ESIP responds to the evaluation roadmap-inception impact assessment

On 30 March the Commission launched the first stage of consultations with stakeholders towards the revision of the general pharmaceutical legislation, namely Directive 2001/83/EC1 and Regulation (EC) No 726/2004. ESIP submitted its first response to the evaluation roadmap-inception impact assessment touching upon several elements identified by the Commission to feed into future policy actions.

The evaluation is driven by the following objectives: ensure access to affordable medicines and address unmet medical needs; enable innovation for the development of high quality, safe, effective medicines, harnessing the benefits of digital technology and emerging science while reducing the environmental footprint; enhance the security of supply of medicines and address shortages; reduce regulatory burden and provide a flexible regulatory framework.

ESIP welcomes the forthcoming revision of the current legislative framework and provides its recommendations targeted to the following areas:

Unmet medical needs: ESIP calls to reach a common definition on ‘unmet medical needs’, based on quantifiable criteria and targeted to high unmet medical/public health/societal needs. Such definition should be cross-referenced in the EU legislation.

Simplification of the pharmaceutical legislation: When it comes to simplifying the EU pharmaceutical legislation, particularly to promote the swift market entry of generic and biosimilar, ESIP calls to fully preserve regulatory standards on quality, safety and efficacy and to limit fast-track approval procedures for new technologies to well-defined eligibility criteria.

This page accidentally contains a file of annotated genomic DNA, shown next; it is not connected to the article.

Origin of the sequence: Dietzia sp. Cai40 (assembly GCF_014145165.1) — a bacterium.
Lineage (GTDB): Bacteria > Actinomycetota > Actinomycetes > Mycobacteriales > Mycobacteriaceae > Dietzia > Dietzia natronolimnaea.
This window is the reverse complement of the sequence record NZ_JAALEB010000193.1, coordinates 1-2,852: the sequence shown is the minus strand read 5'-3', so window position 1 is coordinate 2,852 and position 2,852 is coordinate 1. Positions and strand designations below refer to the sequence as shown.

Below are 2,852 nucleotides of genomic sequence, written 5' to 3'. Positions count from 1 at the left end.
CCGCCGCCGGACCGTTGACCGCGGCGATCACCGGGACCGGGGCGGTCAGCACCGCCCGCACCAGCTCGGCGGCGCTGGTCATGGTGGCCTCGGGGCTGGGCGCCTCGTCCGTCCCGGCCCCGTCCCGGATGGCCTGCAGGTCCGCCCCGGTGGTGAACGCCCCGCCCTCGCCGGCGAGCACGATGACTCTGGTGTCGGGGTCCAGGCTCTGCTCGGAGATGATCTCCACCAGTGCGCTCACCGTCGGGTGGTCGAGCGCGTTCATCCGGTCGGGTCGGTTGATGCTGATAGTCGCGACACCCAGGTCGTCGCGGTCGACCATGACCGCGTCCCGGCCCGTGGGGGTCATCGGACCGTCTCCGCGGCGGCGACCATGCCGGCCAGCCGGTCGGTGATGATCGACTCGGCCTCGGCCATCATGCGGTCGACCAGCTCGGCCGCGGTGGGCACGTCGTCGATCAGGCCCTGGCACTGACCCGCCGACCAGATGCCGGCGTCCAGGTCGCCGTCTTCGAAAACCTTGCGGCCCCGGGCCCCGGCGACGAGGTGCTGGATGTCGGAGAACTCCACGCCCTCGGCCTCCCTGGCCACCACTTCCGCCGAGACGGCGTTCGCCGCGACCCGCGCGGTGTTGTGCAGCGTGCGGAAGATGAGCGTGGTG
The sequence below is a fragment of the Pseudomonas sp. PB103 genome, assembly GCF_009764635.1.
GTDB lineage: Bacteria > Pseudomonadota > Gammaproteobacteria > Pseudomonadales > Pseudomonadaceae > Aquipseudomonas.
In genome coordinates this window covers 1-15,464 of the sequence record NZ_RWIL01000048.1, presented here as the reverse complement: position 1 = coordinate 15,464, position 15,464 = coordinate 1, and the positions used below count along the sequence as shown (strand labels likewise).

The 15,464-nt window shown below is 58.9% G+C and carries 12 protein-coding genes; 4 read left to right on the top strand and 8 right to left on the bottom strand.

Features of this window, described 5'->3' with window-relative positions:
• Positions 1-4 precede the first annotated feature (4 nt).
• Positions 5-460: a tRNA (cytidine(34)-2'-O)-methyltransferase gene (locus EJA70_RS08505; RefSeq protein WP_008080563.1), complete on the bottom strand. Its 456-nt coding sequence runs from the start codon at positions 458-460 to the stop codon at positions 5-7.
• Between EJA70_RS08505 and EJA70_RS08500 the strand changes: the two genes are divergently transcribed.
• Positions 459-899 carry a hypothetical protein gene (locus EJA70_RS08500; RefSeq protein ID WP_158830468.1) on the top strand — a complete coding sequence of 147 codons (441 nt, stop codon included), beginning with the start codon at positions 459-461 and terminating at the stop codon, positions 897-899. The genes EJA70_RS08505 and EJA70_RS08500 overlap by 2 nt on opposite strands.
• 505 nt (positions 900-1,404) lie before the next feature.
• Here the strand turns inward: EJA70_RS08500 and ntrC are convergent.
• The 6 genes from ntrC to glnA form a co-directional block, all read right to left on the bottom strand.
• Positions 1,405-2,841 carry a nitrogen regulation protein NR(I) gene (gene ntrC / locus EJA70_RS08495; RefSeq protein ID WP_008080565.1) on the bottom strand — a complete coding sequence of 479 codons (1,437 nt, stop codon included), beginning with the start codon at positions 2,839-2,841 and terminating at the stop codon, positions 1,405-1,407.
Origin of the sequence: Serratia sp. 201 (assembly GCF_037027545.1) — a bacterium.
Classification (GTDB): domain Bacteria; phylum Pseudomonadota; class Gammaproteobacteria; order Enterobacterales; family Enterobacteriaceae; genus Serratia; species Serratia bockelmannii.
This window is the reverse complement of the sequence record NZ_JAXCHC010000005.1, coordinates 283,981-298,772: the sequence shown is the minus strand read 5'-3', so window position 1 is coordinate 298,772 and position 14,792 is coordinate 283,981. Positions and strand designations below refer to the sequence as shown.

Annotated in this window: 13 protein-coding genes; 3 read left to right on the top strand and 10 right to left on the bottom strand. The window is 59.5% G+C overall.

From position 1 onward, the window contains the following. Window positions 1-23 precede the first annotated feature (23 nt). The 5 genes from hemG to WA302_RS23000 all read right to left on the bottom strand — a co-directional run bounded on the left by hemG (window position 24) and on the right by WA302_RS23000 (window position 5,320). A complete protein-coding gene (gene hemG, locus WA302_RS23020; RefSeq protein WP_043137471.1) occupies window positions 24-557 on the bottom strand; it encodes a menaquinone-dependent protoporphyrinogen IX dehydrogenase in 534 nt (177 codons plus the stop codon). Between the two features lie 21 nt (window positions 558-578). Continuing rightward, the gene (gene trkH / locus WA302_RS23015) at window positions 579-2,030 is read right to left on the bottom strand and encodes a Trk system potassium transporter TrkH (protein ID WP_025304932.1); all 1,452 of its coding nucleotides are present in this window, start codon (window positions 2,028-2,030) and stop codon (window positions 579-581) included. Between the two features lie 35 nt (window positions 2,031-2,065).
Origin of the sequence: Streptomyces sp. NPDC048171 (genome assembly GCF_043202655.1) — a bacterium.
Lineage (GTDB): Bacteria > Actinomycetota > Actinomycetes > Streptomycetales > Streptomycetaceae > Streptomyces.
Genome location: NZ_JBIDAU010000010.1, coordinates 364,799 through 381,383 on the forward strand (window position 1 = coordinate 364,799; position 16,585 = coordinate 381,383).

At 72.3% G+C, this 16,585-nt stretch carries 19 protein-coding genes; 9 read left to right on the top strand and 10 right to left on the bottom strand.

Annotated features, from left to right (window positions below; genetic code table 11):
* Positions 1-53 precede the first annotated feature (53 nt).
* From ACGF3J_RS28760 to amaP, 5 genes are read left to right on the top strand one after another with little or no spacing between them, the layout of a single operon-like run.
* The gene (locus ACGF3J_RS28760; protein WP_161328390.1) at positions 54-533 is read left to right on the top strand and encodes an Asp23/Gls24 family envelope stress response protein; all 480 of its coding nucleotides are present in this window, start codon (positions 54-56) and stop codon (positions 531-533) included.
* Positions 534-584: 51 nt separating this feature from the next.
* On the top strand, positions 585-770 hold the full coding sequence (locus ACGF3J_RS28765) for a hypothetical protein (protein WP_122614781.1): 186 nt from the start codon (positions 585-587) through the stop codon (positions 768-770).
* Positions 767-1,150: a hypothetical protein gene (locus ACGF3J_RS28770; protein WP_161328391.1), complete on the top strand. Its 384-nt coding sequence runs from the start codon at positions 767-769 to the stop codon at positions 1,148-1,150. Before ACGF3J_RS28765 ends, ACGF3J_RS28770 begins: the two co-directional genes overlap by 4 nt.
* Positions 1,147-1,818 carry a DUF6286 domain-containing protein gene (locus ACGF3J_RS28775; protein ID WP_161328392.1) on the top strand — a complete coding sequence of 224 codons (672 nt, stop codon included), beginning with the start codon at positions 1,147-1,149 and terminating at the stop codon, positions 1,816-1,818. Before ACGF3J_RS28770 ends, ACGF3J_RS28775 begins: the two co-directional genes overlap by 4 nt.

A new framework for incentives: ESIP supports the intention to update the existing framework for incentives, currently based on intellectual property rights. Alternative incentives models and mechanisms should be promoted and accelerate market entry of generics and biosimilars, e.g. through access to an effective repurposing framework. ESIP also supports the proposal to link incentives with conditionality clauses on making products available across EU countries within a restricted timeframe and ensuring transparency of R&D costs.

Fair Competition: In order to accelerate the entry to market of generics and biosimilars, ESIP suggests establishing a database of patents and SPC expiries, accessible to both public health authorities and generic and biosimilar manufacturers.

Adaptation of the legislation to innovations in the development and evidence-generation on health technologies: ESIP recalls that randomised controlled trials should remain the gold standard. Real-world data should be used as a source of complementary evidence, while payers’ evidence requirements should be considered from the outset.

Increased resilience of the supply chain: ESIP supports stronger obligations on transparency of stocks, early notification and supply and renews the call to introduce mandatory sanctions in case of non-compliance with the provisions set under Directive 2001/83/EC. 

The preliminary results of this evaluation will feed into the forthcoming impact assessment expected to run until the first quarter of 2022. A public consultation will follow later in 2021 and the legislative proposal is expected in the fourth quarter of 2022.

Find ESIP feedback here.